ANCHORAGE - Mount Redoubt continues to rumble and simmer, prompting geologists to say this Alaska volcano could erupt "within days."
Scientists from the Alaska Volcano Observatory have been monitoring activity round-the-clock since the weekend.
If Mount Redoubt does erupt, it would be the first time this occurred in nearly 20 years. And if won't likely be pretty.
History shows that volcanoes in Alaska, including Redoubt, typically erupt explosively, shooting ash almost eight miles high.
This differs from volcanoes in Hawaii, which usually have slow rolling lava that oozes out.
The difference is gas trying to escape gets blocked, possibly by a lava dome or a viscous magma that increases the power from beneath, said observatory geologist Jennifer Adleman.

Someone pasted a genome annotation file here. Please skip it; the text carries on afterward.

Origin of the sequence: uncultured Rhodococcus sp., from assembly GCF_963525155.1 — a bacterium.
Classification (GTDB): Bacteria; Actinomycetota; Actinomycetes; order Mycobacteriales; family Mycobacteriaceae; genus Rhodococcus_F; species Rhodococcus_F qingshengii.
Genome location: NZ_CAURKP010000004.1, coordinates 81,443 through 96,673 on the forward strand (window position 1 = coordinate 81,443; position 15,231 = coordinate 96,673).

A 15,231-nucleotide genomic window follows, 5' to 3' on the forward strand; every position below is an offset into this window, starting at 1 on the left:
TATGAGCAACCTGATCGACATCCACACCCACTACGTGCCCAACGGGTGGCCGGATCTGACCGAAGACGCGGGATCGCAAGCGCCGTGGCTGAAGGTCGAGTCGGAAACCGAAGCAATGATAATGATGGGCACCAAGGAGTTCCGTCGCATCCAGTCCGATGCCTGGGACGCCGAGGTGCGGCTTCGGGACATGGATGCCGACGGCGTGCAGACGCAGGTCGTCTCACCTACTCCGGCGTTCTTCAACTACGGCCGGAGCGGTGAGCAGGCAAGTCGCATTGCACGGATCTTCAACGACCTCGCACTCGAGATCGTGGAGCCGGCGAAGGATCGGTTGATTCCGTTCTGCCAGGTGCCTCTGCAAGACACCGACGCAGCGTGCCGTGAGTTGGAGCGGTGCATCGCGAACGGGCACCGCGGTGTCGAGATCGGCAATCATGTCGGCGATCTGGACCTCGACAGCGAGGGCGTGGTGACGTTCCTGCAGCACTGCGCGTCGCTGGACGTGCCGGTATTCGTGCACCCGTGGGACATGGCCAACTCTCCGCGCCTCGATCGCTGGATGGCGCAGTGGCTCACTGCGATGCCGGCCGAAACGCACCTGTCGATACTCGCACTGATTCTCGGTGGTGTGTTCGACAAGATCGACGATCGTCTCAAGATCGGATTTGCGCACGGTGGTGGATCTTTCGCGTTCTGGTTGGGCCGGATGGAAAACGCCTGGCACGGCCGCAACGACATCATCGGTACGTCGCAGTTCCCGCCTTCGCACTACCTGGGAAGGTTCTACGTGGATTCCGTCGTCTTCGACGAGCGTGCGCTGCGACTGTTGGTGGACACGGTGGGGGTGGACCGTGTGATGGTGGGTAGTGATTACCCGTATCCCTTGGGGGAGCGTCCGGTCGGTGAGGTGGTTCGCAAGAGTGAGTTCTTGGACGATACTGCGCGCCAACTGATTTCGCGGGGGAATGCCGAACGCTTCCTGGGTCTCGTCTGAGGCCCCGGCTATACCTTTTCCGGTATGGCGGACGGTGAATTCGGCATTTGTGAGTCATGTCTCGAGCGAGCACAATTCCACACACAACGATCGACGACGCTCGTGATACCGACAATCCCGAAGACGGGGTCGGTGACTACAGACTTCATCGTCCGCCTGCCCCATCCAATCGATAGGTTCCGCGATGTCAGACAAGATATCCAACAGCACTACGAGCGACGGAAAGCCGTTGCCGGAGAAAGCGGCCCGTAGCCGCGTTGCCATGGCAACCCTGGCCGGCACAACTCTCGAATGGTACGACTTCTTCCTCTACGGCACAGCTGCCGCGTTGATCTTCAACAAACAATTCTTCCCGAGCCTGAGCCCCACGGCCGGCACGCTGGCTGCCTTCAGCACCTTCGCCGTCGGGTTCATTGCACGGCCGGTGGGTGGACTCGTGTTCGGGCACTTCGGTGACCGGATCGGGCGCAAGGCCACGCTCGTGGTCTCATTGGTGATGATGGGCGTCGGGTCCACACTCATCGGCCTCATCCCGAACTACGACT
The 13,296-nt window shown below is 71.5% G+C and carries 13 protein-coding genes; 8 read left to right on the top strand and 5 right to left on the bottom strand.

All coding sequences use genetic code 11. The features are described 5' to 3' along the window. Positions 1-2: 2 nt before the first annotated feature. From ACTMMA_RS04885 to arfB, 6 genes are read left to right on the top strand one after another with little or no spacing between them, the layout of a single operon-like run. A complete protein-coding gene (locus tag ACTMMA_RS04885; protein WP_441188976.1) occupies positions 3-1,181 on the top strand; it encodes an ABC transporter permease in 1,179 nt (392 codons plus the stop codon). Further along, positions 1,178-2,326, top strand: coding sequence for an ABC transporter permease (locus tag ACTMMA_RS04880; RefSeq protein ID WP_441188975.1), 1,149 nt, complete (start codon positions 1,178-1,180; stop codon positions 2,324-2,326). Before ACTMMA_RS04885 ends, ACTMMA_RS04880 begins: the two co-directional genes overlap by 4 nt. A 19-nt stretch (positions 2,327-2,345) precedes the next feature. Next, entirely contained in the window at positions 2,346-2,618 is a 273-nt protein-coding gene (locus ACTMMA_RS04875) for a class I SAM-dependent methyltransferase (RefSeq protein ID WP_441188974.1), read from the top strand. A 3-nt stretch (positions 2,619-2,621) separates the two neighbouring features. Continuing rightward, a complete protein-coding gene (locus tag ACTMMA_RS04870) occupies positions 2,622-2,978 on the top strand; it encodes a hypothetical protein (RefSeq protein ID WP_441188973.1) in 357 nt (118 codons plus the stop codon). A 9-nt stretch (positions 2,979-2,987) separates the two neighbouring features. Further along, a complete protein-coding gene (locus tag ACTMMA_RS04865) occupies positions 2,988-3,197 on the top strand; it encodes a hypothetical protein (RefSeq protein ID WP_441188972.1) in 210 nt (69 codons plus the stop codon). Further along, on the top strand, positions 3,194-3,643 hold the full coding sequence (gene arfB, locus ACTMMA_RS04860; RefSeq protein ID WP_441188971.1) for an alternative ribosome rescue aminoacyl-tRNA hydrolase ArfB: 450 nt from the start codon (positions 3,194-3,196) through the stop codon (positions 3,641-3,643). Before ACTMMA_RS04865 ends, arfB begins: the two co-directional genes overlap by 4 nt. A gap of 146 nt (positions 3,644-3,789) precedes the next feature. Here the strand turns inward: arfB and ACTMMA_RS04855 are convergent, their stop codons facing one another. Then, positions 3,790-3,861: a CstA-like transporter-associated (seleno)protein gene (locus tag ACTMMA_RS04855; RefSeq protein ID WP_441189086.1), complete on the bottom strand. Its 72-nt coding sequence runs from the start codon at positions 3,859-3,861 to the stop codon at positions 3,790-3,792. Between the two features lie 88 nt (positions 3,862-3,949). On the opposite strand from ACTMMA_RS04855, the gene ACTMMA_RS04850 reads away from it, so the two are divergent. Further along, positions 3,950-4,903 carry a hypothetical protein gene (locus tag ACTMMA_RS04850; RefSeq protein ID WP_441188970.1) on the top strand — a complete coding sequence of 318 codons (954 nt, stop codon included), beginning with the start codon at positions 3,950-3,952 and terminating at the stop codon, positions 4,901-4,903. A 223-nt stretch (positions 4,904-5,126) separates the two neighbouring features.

"Its pressure keeps building and building," she said.
Depending on the winds, the ash plume could be pushed straight at Anchorage, the state's largest city. This has prompted state and city officials to post bulletins on how to deal with the ash.
Stay inside as much as possible.
Wear a mask or wet bandanna if going outside.
Those who wear contacts should consider wearing goggles.
According to the U.S. Geological Survey, volcanic ash features small, jagged pieces of rock and glass.
The last time this 10,197-foot peak blew was during a five-month stretch starting in December, 1989. It disrupted international air traffic and placed a layer of volcanic dust throughout the Anchorage area.
Concerns over an eruption have state and city officials issuing warnings so area residents can deal with an ash storm.
The mountain is about 100 miles southwest of Anchorage.
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